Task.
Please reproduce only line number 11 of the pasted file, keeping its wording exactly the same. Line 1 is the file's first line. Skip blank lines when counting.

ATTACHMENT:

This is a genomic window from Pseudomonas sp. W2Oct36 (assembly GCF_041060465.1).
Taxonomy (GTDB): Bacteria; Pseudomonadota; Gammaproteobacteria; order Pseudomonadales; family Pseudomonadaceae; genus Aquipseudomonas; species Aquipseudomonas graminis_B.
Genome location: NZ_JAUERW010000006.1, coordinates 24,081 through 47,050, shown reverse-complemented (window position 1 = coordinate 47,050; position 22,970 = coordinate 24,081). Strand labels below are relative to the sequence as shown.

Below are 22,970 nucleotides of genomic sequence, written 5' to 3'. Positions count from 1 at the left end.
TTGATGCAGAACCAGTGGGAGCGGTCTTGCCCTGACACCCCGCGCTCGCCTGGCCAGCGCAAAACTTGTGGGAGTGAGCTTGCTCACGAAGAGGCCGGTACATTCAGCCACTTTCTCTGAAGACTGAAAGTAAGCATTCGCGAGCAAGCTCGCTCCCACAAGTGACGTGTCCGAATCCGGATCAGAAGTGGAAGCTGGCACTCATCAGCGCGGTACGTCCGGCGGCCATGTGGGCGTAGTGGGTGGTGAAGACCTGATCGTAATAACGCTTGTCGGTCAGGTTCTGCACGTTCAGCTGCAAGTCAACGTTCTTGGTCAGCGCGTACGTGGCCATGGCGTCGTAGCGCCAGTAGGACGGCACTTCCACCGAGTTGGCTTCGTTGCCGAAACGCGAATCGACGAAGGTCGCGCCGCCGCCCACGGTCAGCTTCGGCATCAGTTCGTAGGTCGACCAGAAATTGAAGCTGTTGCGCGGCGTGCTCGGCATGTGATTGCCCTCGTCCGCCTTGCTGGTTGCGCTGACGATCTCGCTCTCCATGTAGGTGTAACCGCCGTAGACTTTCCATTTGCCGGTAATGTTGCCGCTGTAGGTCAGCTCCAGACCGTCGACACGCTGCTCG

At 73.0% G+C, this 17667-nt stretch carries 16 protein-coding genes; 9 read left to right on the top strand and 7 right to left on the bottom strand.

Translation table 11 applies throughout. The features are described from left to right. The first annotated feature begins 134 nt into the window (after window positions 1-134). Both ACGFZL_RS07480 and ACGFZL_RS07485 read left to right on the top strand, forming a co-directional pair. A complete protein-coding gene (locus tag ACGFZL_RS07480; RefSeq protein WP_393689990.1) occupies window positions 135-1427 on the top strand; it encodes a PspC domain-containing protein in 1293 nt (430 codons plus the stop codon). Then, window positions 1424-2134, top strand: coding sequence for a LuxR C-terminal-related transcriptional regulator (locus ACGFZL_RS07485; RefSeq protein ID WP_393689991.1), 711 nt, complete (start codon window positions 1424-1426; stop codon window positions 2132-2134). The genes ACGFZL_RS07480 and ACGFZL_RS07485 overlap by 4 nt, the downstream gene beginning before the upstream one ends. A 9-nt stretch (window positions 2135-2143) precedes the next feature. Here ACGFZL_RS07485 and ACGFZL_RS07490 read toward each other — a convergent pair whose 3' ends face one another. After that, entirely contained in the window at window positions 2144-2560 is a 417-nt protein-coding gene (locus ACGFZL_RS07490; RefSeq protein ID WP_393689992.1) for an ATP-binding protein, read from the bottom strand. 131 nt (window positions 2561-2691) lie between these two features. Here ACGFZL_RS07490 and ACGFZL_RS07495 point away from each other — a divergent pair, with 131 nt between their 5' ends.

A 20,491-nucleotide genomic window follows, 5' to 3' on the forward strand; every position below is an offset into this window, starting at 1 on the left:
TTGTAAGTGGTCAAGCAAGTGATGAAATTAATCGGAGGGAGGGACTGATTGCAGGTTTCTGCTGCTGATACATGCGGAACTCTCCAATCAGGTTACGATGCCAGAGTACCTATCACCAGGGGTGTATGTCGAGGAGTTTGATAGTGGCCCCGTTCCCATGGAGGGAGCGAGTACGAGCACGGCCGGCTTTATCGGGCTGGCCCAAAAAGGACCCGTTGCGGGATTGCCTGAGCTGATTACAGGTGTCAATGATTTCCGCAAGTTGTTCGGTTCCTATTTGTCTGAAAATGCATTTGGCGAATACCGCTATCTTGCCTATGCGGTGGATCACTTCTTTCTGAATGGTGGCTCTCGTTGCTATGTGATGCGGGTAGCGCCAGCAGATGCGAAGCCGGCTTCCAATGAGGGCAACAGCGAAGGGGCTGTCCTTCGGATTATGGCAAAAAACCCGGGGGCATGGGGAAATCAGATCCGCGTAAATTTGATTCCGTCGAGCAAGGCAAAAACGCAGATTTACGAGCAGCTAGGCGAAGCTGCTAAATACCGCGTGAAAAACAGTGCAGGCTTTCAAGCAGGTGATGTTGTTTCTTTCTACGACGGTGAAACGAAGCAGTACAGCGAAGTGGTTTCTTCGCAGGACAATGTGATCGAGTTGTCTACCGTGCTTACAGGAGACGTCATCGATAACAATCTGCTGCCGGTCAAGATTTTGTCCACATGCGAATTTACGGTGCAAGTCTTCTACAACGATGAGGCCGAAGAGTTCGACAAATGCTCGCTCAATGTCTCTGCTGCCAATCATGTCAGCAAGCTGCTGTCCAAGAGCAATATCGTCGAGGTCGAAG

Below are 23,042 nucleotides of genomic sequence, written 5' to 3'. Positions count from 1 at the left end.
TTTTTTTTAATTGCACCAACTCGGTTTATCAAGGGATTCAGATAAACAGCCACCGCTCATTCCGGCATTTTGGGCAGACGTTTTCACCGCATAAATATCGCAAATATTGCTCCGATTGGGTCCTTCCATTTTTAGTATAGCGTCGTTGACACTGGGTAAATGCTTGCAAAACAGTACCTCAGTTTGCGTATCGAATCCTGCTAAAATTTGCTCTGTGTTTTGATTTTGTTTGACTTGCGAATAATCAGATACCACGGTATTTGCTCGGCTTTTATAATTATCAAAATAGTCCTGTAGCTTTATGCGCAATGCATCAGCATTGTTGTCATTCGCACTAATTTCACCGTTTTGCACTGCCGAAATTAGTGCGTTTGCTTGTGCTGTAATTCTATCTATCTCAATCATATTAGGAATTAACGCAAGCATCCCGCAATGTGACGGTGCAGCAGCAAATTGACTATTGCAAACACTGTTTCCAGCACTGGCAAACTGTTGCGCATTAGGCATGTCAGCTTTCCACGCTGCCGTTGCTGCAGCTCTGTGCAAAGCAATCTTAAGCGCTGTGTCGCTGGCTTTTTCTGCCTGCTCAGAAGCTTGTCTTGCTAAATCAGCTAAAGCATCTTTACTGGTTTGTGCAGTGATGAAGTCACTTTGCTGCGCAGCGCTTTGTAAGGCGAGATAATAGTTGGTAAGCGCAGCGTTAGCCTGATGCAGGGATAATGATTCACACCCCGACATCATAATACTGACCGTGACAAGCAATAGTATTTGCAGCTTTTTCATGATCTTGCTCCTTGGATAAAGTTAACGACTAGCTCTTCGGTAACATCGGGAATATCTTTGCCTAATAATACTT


TTTTTTTTAATTGCACCAACTCGGTTTATCAAGGGATTCAGATAAACAGCCACCGCTCATTCCGGCATTTTGGGCAGACGTTTTCACCGCATAAATATCGCAAATATTGCTCCGATTGGGTCCTTCCATTTTTAGTATAGCGTCGTTGACACTGGGTAAATGCTTGCAAAACAGTACCTCAGTTTGCGTATCGAATCCTGCTAAAATTTGCTCTGTGTTTTGATTTTGTTTGACTTGCGAATAATCAGATACCACGGTATTTGCTCGGCTTTTATAATTATCAAAATAGTCCTGTAGCTTTATGCGCAATGCATCAGCATTGTTGTCATTCGCACTAATTTCACCGTTTTGCACTGCCGAAATTAGTGCGTTTGCTTGTGCTGTAATTCTATCTATCTCAATCATATTAGGAATTAACGCAAGCATCCCGCAATGTGACGGTGCAGCAGCAAATTGACTATTGCAAACACTGTTTCCAGCACTGGCAAACTGTTGCGCATTAGGCATGTCAGCTTTCCACGCTGCCGTTGCTGCAGCTCTGTGCAAAGCAATCTTAAGCGCTGTGTCGCTGGCTTTTTCTGCCTGCTCAGAAGCTTGTCTTGCTAAATCAGCTAAAGCATCTTTACTGGTTTGTGCAGTGATGAAGTCACTTTGCTGCGCAGCGCTTTGTAAGGCGAGATAATAGTTGGTAAGCGCAGCGTTAGCCTGATGCAGGGATAATGATTCACACCCCGACATCATAATACTGACCGTGACAAGCAATAGTATTTGCAGCTTTTTCATGATCTTGCTCCTTGGATAAAGTTAACGACTAGCTCTTCGGTAACATCGGGAATATCTTTGCCTAATAATACTT